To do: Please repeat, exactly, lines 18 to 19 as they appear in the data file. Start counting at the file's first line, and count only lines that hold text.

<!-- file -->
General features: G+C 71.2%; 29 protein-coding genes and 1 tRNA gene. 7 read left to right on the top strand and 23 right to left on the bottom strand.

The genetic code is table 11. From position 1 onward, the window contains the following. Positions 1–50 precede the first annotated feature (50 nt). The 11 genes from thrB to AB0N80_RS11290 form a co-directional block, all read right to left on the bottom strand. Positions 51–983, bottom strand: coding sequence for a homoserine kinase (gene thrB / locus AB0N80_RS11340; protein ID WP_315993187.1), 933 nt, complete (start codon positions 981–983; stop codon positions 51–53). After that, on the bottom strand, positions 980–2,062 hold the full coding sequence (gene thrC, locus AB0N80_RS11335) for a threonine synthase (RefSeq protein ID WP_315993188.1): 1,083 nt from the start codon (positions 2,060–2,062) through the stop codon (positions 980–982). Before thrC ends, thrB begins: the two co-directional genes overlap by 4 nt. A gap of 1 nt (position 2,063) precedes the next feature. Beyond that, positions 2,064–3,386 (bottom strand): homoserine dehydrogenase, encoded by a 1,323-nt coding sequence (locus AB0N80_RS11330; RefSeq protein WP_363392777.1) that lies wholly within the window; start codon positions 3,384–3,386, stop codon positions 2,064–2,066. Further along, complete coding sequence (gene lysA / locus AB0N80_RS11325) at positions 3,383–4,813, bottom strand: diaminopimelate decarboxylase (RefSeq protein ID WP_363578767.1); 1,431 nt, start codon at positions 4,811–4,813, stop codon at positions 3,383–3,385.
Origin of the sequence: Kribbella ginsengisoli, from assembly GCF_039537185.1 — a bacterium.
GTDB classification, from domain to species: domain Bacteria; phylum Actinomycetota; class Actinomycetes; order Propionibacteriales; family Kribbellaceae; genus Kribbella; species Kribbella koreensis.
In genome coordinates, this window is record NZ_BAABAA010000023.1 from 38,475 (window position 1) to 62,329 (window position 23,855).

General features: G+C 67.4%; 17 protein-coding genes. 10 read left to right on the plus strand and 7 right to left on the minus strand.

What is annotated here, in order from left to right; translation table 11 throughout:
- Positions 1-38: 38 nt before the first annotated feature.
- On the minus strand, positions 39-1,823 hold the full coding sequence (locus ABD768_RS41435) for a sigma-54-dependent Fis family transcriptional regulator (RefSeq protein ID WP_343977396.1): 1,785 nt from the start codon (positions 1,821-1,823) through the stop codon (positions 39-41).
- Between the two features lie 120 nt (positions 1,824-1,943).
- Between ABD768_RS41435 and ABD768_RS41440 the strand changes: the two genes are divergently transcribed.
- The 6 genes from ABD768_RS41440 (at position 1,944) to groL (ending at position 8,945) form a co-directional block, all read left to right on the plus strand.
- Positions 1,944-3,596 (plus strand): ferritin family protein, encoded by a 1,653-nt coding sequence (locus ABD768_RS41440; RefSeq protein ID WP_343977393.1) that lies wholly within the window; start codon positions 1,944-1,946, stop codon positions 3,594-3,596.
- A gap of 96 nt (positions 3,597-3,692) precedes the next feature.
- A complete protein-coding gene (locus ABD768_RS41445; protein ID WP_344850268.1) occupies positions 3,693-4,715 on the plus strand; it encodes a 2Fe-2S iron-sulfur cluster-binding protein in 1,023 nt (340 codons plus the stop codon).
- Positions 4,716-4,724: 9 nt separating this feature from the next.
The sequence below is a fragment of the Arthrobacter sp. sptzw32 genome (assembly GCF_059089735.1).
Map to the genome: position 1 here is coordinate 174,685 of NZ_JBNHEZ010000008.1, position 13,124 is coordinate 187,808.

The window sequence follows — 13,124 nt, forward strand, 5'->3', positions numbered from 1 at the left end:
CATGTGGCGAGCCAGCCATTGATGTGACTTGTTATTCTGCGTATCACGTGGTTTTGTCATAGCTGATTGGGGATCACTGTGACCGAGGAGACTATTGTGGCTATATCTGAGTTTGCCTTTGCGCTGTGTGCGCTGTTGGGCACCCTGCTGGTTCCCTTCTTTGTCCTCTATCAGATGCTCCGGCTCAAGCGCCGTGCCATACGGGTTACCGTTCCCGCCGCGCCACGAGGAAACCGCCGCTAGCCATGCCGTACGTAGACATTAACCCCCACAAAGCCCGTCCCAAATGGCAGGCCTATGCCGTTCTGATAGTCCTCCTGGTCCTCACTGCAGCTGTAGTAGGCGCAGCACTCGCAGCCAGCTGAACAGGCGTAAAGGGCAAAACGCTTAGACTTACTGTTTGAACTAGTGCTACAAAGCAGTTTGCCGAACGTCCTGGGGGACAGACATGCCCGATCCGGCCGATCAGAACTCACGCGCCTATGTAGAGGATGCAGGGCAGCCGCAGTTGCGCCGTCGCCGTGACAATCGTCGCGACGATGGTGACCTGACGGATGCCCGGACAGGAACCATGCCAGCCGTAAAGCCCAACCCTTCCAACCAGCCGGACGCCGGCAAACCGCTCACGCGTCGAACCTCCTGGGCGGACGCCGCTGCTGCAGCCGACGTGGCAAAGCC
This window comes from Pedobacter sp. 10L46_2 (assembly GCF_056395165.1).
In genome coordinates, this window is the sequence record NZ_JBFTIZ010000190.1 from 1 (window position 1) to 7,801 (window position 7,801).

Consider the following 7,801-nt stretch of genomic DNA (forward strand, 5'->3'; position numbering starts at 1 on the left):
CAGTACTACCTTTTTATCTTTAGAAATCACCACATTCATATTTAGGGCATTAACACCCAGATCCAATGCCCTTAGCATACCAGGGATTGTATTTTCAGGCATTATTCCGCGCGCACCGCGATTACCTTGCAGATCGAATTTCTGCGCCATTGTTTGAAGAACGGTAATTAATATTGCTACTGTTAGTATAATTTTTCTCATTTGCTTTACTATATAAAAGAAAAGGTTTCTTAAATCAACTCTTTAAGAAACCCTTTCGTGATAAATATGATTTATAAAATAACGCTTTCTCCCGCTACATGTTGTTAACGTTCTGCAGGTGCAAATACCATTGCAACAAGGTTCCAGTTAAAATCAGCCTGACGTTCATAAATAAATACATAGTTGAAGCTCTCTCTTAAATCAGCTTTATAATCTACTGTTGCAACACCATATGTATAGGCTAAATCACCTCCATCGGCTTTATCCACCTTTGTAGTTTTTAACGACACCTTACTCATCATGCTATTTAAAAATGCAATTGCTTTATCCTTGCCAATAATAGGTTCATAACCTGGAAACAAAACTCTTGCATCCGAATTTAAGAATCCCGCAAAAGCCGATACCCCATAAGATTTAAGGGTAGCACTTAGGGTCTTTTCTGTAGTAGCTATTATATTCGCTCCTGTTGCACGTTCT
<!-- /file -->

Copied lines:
Map to the genome: position 1 here is coordinate 174,685 of NZ_JBNHEZ010000008.1, position 13,124 is coordinate 187,808.

The window sequence follows — 13,124 nt, forward strand, 5'->3', positions numbered from 1 at the left end: